Raising sheep for wool was the major income source for sheep breeding in the early 1900s. But as the value of wool as a commodity started to decline, farmers and breeders adapted, raising sheep for wool specifically for area of interest marketing. Fleeces sold to specialty markets or hand spinners will fetch more rather than being sold commercially. A pound of fleece can bring as much as $15 in comparison to just 75 cents in the local market. Cooperatives also help in adding value to a producer’s wool. Small quantities of wool can likewise be made into custom yarn, blanket, or cloth.
Hand spinners desire high quality wool the most. A producer who wants to produce high quality type takes additional care in feeding, housing, grooming, and raising the sheep. Farmers often skirt fleeces in fleecing wool. Skirting is the procedure of removing undesirable parts of the fleece. Parts taking away include this type: belly, coarse, cotted, stained, tags, and short.
In raising sheep for wool, most farmers frequently use covers to keep the fleece from getting dirty. This also safeguards the fleece from the sun’s ultraviolet rays, which causes fading and damage. Wool also grows more under covers and more often than not softer than wool that grew without covers. The covers need to be changed periodically to keep the sheep well airy and clean. An entire industry of producing sheep covers has sprung up owing to this. Regular sheep covers are produced from nylon.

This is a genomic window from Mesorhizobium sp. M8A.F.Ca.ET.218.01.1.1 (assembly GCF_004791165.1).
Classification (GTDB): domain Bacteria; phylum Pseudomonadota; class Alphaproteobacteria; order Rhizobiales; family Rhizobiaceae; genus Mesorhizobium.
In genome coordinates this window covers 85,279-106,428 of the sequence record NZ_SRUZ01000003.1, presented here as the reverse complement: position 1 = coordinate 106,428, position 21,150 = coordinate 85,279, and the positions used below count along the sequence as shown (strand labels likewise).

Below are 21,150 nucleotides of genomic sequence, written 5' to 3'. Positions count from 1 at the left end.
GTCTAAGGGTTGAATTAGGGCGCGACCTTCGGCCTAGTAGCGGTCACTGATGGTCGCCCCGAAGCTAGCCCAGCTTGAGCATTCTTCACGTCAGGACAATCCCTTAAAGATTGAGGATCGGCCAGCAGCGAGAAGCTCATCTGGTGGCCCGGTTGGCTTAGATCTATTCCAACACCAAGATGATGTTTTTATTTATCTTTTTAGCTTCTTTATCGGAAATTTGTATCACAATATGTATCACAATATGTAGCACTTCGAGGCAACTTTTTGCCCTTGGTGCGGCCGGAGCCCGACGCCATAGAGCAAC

Aside from raising sheep for wool that produces excellent fleece, a producer will also need to be proficient at shearing. Shearing is the procedure of isolating the woolen fleece of a sheep. A fleece’s quality is resolute by wool classing; a process wherein wool of similar grade and quality are categorized and sold together to increase it’s worth. It will also need to be cleaned, called scouring, removing grease and dirt from the fleece. It may be immersed in warm water, or may be cleaned with detergents and alkali.
A wool’s quality is very essential in raising sheep for wool. Aspects that have a bearing on a it’s quality include: color, crimp, fiber diameter, staple strength and yield. Of these aspects, fiber diameter is the most significant. The finer it is, the better its price will be. Merino type ( more often than not given to be one of the best wool on the market) grows about 3-5 ins in length and is extra fine (12-24 microns). Generally, the smaller it is in microns, the better it is. Those types that are finer than 25 microns are employed for clothing while coarser wools are made into rugs and outerwear.